Learning Through Play, Waldorf Home

How to Make a Waldorf-Inspired Nature Mobile

We love playing out at Grandpa’s house because there is so much to explore and discover outside! It is the one place I feel safe telling my kids to “roam free” because there’s plenty of land away from moving cars and people. Emma spent the first 4 years of her life living in a smaller house with no yard and lots of traffic. Because of this, she’s a bit timid to play outside on her own or to embrace the outdoors. Going to Grandpa’s gives us all a bit of fresh air and is the perfect place to encourage that good outdoor play.

Emma loves collections. Knowing this, I gave her a canvas bag and told her to collect as many leaves, twigs, flowers, or other items she could find. With permission, we rooted through the flower beds for some mums and a couple of hen and chicks succulents Dad had growing.

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We started with some simple leaf rubbings, but Emma loves to paint! She selected some fall colors from our tempura paint collection to use. She ended up painting the leaves a color and then stamping them onto paper. She also used a mum dipped in paint to stamp.   My favorite idea she had was using a twig as a paint brush! She said it was a little hard and didn’t work the way she thought it would.

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Here is her finished painting! I like that she used paint to sign her name at the top. 🙂

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Not shown in the top picture is a long stick she found hanging in a tree at Grandpa’s. She wasn’t sure what to do with it, but we rummaged in my craft room and found some twine she wanted to use.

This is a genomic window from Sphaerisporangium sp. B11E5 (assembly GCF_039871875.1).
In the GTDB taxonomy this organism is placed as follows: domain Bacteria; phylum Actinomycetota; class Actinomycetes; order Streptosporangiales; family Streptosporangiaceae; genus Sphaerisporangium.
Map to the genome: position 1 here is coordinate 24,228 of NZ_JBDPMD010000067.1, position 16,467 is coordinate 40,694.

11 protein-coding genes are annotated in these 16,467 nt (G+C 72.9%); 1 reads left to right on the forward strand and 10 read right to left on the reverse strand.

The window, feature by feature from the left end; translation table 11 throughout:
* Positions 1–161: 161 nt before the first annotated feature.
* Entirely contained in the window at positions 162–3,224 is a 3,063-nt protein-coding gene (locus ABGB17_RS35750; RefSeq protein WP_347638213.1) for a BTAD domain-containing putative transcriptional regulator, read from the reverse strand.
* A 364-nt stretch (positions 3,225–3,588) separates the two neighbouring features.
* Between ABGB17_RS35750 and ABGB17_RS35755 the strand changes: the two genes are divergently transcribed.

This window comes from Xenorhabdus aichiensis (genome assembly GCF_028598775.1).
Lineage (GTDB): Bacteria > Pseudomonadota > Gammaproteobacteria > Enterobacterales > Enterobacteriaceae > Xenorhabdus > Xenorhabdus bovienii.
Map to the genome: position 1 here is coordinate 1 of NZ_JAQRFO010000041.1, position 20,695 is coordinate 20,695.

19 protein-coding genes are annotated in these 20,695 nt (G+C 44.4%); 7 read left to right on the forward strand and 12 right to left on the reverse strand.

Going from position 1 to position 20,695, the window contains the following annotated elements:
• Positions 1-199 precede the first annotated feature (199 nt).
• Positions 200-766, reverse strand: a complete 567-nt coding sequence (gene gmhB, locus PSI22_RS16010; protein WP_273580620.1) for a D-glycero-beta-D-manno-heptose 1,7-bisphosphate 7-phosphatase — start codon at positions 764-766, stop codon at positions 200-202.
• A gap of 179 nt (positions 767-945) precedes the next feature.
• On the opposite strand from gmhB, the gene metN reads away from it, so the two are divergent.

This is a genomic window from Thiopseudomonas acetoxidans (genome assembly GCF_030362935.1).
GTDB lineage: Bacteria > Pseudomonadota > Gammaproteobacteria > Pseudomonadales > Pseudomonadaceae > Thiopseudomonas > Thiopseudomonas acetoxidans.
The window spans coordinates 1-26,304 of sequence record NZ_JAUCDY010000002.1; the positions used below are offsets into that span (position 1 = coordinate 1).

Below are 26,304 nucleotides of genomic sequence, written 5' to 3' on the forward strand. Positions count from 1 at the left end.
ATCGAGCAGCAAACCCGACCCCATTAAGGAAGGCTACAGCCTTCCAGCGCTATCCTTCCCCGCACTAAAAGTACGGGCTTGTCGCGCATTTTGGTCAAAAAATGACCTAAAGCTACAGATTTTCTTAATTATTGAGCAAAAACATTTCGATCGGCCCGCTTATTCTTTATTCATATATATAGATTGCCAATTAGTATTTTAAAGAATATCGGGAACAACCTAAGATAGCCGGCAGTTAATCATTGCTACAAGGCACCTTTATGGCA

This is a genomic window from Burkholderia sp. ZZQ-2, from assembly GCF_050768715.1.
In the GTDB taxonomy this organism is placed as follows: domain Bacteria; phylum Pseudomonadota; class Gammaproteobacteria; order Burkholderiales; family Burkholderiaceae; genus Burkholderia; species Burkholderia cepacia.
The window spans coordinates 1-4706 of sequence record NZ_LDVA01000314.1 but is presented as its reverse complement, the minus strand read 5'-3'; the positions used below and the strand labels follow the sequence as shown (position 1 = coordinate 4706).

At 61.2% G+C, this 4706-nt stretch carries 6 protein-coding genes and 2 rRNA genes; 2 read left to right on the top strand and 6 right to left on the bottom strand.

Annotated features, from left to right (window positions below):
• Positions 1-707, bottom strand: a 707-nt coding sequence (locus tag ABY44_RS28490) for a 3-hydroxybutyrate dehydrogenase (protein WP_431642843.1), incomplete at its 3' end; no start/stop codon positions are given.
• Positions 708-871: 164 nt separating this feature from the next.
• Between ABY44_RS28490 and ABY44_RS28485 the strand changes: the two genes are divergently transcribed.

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Being almost 5, I know it’s still a little early to learn to tie shoes. However, we did work on the first step as we tied the twine onto the twig. It wasn’t perfect, and I’m sure she will need help if asked to do it again, but she persisted and didn’t give up or get frustrated. This is a win in my book!

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She decided to have eight strands hanging from her twig, which was plenty of opportunities to practice tying!

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With some help, we poked small holes in the middle of the leaves. She then threaded the twine through the leaf. We continued until all of the leaves were used and all of the strings filled up. We capped each end with a vine, mum, succulent, or twig giving her another chance to tie some knots!

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And here is our finished product! I just happened to have hooks already on the walls in our main living area. It’s nice to add some real fall items into our collection of “typical” fall decor in the house.

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I also highly recommend displaying children’s handwork in a central location in the house where everyone (including guests!) can see it. When their work is displayed in a way we might hang a framed photo or a professional painting, it really builds up the child’s self esteem and shows that their work is valued just as much.

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This is such a simple craft, and I love that it was thought up and executed by Emma! I’d love to see more nature projects! What have you and your children made? Leave them in the comments. 🙂

Wishing you well,

Heather

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Learning Through Play

Momma Tip: Get Messy and MIU!

As a teacher, I’ve had many experiences where lessons did not go as planned; students did not find the activities interesting and so chaos broke out in the classroom. It is at these moments when you pack everything up, put it all away, and MIU: Make. It. Up.

This happened over the weekend with my kids. I was all set on getting some projects done around the house when arguments broke out, tears were shed, and toys were everywhere. So we cleaned it all up and went outside.